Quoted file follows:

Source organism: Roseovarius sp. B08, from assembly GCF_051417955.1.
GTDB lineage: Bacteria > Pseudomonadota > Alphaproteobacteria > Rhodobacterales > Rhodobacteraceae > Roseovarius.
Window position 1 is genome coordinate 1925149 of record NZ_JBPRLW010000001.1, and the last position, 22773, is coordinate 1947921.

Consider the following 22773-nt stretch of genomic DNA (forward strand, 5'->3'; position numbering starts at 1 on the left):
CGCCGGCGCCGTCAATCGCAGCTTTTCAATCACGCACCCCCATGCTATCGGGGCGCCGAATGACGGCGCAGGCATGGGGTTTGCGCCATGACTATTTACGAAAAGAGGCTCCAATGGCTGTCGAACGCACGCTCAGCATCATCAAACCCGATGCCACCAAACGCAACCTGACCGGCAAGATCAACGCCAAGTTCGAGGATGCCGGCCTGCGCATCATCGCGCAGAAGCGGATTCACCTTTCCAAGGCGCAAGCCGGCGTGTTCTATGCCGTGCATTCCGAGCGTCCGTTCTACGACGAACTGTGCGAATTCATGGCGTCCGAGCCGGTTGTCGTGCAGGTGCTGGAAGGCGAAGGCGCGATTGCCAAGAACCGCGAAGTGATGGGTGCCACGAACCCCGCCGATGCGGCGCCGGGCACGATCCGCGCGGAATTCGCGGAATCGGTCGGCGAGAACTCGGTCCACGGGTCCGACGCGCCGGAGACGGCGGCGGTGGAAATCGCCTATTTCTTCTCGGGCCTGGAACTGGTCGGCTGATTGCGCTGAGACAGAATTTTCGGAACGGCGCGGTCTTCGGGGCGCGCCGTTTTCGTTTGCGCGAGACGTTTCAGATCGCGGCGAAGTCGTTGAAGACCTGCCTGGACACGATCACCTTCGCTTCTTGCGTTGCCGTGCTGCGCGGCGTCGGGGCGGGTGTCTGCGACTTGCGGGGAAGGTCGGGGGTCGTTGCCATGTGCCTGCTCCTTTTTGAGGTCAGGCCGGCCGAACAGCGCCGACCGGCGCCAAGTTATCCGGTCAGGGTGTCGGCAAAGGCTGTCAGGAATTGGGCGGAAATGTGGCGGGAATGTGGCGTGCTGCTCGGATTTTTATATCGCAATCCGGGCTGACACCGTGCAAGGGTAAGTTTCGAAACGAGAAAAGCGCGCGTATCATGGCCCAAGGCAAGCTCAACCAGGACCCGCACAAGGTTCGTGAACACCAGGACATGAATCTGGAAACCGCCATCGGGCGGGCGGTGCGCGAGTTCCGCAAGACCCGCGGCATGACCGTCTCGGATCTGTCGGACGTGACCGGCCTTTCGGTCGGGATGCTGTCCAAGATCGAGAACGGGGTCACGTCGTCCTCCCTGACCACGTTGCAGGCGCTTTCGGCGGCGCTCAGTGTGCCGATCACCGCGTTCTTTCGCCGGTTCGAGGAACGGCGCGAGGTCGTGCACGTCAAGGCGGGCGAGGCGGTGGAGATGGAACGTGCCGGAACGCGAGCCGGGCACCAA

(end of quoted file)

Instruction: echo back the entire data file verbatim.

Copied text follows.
Source organism: Roseovarius sp. B08, from assembly GCF_051417955.1.
GTDB lineage: Bacteria > Pseudomonadota > Alphaproteobacteria > Rhodobacterales > Rhodobacteraceae > Roseovarius.
Window position 1 is genome coordinate 1925149 of record NZ_JBPRLW010000001.1, and the last position, 22773, is coordinate 1947921.

Consider the following 22773-nt stretch of genomic DNA (forward strand, 5'->3'; position numbering starts at 1 on the left):
CGCCGGCGCCGTCAATCGCAGCTTTTCAATCACGCACCCCCATGCTATCGGGGCGCCGAATGACGGCGCAGGCATGGGGTTTGCGCCATGACTATTTACGAAAAGAGGCTCCAATGGCTGTCGAACGCACGCTCAGCATCATCAAACCCGATGCCACCAAACGCAACCTGACCGGCAAGATCAACGCCAAGTTCGAGGATGCCGGCCTGCGCATCATCGCGCAGAAGCGGATTCACCTTTCCAAGGCGCAAGCCGGCGTGTTCTATGCCGTGCATTCCGAGCGTCCGTTCTACGACGAACTGTGCGAATTCATGGCGTCCGAGCCGGTTGTCGTGCAGGTGCTGGAAGGCGAAGGCGCGATTGCCAAGAACCGCGAAGTGATGGGTGCCACGAACCCCGCCGATGCGGCGCCGGGCACGATCCGCGCGGAATTCGCGGAATCGGTCGGCGAGAACTCGGTCCACGGGTCCGACGCGCCGGAGACGGCGGCGGTGGAAATCGCCTATTTCTTCTCGGGCCTGGAACTGGTCGGCTGATTGCGCTGAGACAGAATTTTCGGAACGGCGCGGTCTTCGGGGCGCGCCGTTTTCGTTTGCGCGAGACGTTTCAGATCGCGGCGAAGTCGTTGAAGACCTGCCTGGACACGATCACCTTCGCTTCTTGCGTTGCCGTGCTGCGCGGCGTCGGGGCGGGTGTCTGCGACTTGCGGGGAAGGTCGGGGGTCGTTGCCATGTGCCTGCTCCTTTTTGAGGTCAGGCCGGCCGAACAGCGCCGACCGGCGCCAAGTTATCCGGTCAGGGTGTCGGCAAAGGCTGTCAGGAATTGGGCGGAAATGTGGCGGGAATGTGGCGTGCTGCTCGGATTTTTATATCGCAATCCGGGCTGACACCGTGCAAGGGTAAGTTTCGAAACGAGAAAAGCGCGCGTATCATGGCCCAAGGCAAGCTCAACCAGGACCCGCACAAGGTTCGTGAACACCAGGACATGAATCTGGAAACCGCCATCGGGCGGGCGGTGCGCGAGTTCCGCAAGACCCGCGGCATGACCGTCTCGGATCTGTCGGACGTGACCGGCCTTTCGGTCGGGATGCTGTCCAAGATCGAGAACGGGGTCACGTCGTCCTCCCTGACCACGTTGCAGGCGCTTTCGGCGGCGCTCAGTGTGCCGATCACCGCGTTCTTTCGCCGGTTCGAGGAACGGCGCGAGGTCGTGCACGTCAAGGCGGGCGAGGCGGTGGAGATGGAACGTGCCGGAACGCGAGCCGGGCACCAA